CPI(M) state secretary Kodiyeri Balakrishnan called the violence, massacre of CPI(M) workers as a trap laid by the RSS and asked its workers to avoid falling in it, which is equivalent to proposing a total pacifist attitude while facing relentless violence from the utmost fascist, communal and reactionary force of the Indian polity.
The pacifism of the CPI(M), the reluctance of its leadership to help or support the cadre at the grassroots and the nonchalant attitude of the police, which only periodically arrested RSS men and charged them with lighter, bailable offences so that they can walk out freely with absolute ease, not only showed how the parliamentary and opportunist left is playing at the hands of the BJP, with which it shares much of the political-economic ideologies, it also hastened the organisational erosion in the rank of the CPI(M), as many of their cadres had to succumb to the threats of violence and surrender themselves to the saffron camp. The CPI(M) is itself preparing its nemesis in the last state it’s ruling after facing a total rout in states like West Bengal and Tripura.
The BJP leaders like Amit Shah and Prime Minister Narendra Modi are scheduled to visit Kerala soon and they will motivate the workers to intensify their sheer misogynist campaigning over Sabarimala and use the occasion to flare up communal violence. The party is watching the Sabarimala row as a weapon to wrest control of a large number of parliamentary seats from the state.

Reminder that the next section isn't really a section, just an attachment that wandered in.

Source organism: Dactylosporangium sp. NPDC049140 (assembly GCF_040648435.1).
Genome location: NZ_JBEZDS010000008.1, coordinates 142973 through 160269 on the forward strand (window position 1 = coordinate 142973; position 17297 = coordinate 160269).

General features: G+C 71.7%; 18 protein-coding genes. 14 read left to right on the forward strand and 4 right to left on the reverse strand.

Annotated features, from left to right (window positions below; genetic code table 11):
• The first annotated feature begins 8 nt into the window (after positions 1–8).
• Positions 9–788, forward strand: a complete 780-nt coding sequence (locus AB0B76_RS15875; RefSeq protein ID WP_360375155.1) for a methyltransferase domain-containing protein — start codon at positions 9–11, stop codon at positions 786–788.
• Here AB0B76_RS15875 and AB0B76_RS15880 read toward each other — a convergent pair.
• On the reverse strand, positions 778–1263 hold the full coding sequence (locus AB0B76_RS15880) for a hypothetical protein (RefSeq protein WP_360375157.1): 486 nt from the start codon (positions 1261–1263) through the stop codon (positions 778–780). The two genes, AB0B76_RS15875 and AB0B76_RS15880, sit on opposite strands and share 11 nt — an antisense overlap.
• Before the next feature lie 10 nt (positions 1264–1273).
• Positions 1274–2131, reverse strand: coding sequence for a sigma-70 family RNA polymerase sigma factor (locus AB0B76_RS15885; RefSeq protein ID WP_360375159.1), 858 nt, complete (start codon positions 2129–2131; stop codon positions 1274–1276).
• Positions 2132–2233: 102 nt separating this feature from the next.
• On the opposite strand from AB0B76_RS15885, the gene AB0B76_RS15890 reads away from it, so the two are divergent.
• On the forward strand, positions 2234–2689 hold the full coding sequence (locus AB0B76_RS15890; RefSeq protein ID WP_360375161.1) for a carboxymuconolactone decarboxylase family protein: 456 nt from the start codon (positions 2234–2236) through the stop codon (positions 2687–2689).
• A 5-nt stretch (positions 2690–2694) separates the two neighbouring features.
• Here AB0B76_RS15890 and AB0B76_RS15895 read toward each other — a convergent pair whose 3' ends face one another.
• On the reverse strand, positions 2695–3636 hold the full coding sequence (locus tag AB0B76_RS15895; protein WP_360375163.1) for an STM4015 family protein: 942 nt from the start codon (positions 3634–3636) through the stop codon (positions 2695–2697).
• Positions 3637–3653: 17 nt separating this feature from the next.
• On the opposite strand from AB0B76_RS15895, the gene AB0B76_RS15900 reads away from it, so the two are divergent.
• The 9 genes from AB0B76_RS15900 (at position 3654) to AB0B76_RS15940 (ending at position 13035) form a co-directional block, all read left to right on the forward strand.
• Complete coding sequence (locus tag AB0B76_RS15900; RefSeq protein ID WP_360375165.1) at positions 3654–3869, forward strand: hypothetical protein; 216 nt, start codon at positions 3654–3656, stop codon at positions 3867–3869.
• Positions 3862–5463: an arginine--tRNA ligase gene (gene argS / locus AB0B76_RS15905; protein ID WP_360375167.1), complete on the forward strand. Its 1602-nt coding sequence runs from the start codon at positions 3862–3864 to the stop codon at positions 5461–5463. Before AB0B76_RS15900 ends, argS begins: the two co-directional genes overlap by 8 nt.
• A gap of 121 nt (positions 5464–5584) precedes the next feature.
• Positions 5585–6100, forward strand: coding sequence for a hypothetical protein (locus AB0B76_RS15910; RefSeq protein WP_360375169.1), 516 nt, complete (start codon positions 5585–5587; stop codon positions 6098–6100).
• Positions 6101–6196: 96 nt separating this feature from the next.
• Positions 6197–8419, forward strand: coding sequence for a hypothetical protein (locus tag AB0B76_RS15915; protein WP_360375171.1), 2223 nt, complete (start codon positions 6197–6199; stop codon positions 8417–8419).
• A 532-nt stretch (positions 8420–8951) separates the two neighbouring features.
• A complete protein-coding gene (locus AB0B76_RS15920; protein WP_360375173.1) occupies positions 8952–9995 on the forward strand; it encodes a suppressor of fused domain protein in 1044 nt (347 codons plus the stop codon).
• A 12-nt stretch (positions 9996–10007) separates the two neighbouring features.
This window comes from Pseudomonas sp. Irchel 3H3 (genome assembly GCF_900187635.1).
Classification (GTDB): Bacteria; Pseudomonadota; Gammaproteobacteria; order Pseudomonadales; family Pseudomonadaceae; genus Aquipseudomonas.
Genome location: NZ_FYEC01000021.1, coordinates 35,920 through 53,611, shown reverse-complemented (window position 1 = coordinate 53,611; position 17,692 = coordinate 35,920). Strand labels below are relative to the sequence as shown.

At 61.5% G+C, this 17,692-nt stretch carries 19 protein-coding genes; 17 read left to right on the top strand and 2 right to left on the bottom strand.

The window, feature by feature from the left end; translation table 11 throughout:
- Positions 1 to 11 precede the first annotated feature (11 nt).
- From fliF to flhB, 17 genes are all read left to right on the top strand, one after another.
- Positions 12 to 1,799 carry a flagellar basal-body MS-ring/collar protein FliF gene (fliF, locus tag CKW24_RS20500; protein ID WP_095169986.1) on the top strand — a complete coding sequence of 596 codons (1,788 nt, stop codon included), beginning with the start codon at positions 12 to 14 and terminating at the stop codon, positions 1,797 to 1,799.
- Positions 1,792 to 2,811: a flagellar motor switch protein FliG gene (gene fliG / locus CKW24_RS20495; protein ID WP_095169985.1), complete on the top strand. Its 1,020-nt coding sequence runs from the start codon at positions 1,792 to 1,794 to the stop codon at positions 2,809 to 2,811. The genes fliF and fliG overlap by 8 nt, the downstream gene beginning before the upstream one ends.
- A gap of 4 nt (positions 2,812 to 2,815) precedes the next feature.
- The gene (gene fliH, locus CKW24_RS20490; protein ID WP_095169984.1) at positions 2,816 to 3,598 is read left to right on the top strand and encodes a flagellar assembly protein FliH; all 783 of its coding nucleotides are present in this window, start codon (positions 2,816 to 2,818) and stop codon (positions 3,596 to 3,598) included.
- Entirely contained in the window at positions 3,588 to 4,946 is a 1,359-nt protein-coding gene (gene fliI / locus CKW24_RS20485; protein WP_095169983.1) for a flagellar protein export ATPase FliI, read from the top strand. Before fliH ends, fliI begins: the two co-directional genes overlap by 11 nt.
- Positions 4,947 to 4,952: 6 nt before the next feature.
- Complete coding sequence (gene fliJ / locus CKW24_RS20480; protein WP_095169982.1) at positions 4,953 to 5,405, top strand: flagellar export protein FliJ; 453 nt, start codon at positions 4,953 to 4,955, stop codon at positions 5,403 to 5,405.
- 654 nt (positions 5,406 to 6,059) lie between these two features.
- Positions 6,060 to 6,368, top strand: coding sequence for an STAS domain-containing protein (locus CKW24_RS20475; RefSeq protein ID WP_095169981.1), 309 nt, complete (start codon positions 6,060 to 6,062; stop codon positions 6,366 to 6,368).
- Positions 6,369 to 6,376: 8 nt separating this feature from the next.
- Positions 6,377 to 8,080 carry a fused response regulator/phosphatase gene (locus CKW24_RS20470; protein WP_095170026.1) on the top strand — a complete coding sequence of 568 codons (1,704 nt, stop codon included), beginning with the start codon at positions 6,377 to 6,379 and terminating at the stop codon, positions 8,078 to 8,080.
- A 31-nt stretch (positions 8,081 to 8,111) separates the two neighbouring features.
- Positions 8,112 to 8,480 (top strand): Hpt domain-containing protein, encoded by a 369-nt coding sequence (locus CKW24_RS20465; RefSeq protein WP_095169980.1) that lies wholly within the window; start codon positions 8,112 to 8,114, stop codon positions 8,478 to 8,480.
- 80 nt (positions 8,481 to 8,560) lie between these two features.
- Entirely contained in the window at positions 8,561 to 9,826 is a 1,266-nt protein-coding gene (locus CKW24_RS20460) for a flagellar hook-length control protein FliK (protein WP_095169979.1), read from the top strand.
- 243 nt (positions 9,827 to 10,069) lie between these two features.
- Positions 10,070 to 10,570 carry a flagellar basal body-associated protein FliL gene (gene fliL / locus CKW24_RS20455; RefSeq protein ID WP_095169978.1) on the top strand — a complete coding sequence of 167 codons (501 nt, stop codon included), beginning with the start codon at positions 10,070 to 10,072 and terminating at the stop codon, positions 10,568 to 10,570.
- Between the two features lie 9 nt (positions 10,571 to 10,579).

If the state government and the CPI(M) are allowing free passage to the BJP and not resisting its evil intentions with brute force, but using rhetoric, ambiguous statements and exhibiting a disarrayed condition, then it’s an unequivocal indication that the CPI(M) is least bothered in resisting the BJP, its nemesis in Kerala, rather it’s more interested in compromising with the Hindutva camp to not annoy its Hindu vote bank, while paying lip service to the Constitution, Supreme Court’s verdict and the right of the women.
The Sabarimala row is not a matter of a fight between tradition and rule of law, rather it’s a battle between the utmost feudal, regressive and patriarchal vision and the rights of the women in society. The women are oppressed and vilified in all established and mainstream religion, and their fight to claim equality with men can’t be just agreed upon over a piece of paper but in reality, at the grassroots.